Step 1: Assessing Your Ability to Do a Handstand
If you’re not used to practicing handstands (and really, even if you are), the positioning of the wrists, shoulders, torso, and even legs in the handstand can be quite different from what you’ve done in the past. It’s important to assess where your body is at right now to see how ready you are for the work ahead.
In this video, Rose will demonstrate some movements to assess how well your body is able to get into the positions needed for the handstand. Since every day will be different with the handstand, it’s a good idea to repeat this assessment regularly.
Here are the assessments shown in this video:
Remember: it’s okay if you can’t do all of these perfectly yet–these assessments just help you get a clearer idea of what you might need the most work on as you practice
Step 2: Addressing Weaknesses and Learning Proper Technique
The assessment drives this next part of the process, where you address the weak points you’ve found.
Rather than just trying and failing, over and over, until you’re frustrated beyond belief, the “address” portion of your training session will be focused and specific. In this video, I’ll give an overview of what you can expect from this part of your handstand journey:
Let’s look at each of these in detail, with exercise recommendations, and see how each is essential to your handstand journey.
Prepare: Get Your Body Ready for Handstand Training
We’ll start with some exercises and stretches to Prepare the body for the handstand work you’ll be doing.
Handstands place a LOT of strain on the wrists, which most people are not prepared for without specifically working on this area. You’ll also need a good amount of shoulder mobility to get yourself into good alignment, and leg strength is key.
Put all those pieces together, and it’s clear that jumping right into your handstand practice for the day probably isn’t the best idea.
This preparation routine will get your body ready.
Here are the Preparatory exercises shown in this video:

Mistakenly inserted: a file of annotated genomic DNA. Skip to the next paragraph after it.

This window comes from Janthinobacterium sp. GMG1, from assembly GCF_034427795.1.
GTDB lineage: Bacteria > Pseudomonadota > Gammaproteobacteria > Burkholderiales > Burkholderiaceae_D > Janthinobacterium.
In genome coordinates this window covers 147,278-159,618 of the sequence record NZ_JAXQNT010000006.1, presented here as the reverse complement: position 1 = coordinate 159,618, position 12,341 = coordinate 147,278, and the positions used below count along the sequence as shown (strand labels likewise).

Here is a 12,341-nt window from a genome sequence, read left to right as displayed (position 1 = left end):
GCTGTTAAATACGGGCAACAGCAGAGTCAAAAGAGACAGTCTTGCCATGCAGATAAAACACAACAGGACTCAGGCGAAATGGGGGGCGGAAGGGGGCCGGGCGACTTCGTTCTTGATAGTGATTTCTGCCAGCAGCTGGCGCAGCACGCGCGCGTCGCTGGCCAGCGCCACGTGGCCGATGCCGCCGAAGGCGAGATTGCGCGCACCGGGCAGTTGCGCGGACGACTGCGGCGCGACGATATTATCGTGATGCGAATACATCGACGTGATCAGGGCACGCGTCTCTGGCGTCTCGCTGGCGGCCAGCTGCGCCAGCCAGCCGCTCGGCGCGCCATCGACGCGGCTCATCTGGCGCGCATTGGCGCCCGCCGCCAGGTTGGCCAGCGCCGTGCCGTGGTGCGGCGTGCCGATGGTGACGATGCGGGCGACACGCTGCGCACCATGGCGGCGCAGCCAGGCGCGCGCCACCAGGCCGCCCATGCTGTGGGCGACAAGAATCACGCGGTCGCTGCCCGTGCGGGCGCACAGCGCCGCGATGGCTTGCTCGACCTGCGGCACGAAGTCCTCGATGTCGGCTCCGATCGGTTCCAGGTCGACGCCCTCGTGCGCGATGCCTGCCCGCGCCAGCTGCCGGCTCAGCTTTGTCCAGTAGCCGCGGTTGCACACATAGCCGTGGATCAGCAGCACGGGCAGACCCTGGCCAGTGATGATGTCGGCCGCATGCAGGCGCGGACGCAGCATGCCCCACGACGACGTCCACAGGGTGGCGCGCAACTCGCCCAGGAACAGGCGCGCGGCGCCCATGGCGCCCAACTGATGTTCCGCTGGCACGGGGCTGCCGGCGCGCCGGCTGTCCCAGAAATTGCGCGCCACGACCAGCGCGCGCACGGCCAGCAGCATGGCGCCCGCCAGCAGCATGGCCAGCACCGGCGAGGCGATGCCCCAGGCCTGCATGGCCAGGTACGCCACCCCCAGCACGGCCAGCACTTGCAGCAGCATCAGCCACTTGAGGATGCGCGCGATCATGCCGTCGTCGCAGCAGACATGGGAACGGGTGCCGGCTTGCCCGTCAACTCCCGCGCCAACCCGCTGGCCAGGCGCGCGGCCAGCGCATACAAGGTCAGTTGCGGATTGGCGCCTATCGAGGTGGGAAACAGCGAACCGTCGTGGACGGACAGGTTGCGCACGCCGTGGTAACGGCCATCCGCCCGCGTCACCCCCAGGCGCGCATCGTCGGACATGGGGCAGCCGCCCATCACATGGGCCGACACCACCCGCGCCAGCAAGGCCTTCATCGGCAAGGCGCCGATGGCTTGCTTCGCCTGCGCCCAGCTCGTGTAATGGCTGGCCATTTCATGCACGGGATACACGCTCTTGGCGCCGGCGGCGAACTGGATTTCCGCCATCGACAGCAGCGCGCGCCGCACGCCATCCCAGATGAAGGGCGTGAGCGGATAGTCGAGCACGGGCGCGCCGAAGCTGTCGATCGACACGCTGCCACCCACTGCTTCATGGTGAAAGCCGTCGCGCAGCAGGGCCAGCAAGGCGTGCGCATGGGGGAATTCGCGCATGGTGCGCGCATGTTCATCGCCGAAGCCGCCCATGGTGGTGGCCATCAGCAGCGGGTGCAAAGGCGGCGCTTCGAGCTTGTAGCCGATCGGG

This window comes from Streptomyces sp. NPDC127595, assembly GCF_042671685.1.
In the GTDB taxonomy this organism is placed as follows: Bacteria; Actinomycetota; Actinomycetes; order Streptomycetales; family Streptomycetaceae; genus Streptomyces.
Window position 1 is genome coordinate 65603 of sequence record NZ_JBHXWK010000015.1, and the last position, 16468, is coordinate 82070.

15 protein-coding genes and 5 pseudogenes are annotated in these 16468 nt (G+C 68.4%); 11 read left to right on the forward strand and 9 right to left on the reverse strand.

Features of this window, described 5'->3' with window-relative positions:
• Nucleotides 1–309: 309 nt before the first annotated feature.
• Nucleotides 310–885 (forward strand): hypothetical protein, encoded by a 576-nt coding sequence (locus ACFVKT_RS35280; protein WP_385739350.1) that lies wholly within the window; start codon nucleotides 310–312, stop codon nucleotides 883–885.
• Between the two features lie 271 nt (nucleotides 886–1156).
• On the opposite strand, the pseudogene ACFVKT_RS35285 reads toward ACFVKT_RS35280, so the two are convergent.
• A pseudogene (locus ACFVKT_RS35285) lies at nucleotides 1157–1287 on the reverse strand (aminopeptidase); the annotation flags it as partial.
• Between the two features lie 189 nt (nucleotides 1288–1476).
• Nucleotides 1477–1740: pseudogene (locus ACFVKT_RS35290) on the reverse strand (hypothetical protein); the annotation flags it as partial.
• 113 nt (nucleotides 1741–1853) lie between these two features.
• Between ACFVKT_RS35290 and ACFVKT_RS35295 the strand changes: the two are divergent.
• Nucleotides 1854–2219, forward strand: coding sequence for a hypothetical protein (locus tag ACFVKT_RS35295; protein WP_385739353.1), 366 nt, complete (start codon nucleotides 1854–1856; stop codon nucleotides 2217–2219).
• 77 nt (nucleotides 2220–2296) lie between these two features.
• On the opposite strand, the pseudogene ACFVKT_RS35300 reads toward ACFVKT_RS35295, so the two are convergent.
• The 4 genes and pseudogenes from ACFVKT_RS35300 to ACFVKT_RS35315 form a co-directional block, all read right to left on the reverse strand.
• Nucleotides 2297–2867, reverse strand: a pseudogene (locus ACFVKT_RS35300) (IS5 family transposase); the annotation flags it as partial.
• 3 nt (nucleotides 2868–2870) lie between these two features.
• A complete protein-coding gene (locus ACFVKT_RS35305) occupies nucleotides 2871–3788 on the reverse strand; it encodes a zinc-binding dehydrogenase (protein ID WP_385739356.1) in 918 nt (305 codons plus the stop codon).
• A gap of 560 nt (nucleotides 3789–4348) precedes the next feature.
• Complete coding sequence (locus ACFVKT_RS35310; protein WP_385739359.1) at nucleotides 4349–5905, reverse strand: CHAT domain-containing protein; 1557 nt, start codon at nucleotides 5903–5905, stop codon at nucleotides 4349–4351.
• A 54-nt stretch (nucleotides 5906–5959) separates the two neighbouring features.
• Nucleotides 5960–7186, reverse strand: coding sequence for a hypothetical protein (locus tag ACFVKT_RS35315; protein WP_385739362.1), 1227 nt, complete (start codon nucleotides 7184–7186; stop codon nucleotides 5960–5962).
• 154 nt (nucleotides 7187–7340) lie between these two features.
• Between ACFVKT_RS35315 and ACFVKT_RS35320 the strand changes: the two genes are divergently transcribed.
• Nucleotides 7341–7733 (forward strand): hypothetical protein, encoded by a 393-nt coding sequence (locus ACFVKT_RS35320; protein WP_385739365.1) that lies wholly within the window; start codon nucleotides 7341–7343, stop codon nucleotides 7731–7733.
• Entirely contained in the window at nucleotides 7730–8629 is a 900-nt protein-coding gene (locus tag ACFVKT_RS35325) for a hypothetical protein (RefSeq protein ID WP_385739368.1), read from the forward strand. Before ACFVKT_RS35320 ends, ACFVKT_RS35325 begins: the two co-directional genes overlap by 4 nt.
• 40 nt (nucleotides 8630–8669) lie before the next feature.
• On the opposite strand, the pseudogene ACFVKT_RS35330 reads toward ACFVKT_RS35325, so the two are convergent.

Practice: Develop Proper Technique with Correct Progressions
Every part of the 5Ps is essential to nailing down the skills you need for the handstand, but the Practice portion is probably the most important–and most neglected–part of learning any skill.
If you’ve ever learned to play an instrument, you know the key to mastery: practice, practice, practice.
Think of the handstand like learning to play the violin. You’re going to have to practice the foundational parts of the skill, over and over, until you’re ready to move on to more complex variations.
In this video, I’ve included variations starting from a rote beginner level, leading all the way to the freestanding handstand.
Here are the variations shown in this video:
Rather than think of these exercises as step-by-step progressions, try to approach them like the pieces of a Tetris board. If you’re an absolute beginner, you’ll definitely want to start with the first variation I show, but as you progress through them, you may need different pieces than someone playing on a different board.
The pieces don’t necessarily go “in order,” although they certainly can be followed that way.
Just make sure not be too rigid in your approach to these variations.
Play: Explore Variations to Solidify Your Skills
Serious practice is important, but playful exploration within and around the skills you’ve just practiced is a key to mastering those skills.
It’s impossible to tell you exactly what you should be doing for the Play portion, since everyone is at a different level, and feels comfortable with different things, but in this video, we’ll show you some examples of Play.
Here are the key points covered in this video: